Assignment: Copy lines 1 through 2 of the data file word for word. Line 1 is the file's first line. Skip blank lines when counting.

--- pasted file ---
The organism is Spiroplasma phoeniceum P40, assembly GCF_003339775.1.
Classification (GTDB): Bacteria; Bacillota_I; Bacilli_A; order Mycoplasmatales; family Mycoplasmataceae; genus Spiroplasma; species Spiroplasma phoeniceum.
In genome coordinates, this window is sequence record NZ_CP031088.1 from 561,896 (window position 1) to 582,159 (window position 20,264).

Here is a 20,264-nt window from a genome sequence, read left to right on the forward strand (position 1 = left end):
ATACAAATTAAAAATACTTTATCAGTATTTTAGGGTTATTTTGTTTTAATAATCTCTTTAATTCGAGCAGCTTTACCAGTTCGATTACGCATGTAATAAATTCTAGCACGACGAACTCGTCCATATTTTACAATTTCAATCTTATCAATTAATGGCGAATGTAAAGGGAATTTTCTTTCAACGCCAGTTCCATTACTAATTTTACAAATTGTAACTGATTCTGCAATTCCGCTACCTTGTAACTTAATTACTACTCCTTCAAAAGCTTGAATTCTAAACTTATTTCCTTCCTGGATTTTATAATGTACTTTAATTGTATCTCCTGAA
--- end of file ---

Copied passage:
The organism is Spiroplasma phoeniceum P40, assembly GCF_003339775.1.
Classification (GTDB): Bacteria; Bacillota_I; Bacilli_A; order Mycoplasmatales; family Mycoplasmataceae; genus Spiroplasma; species Spiroplasma phoeniceum.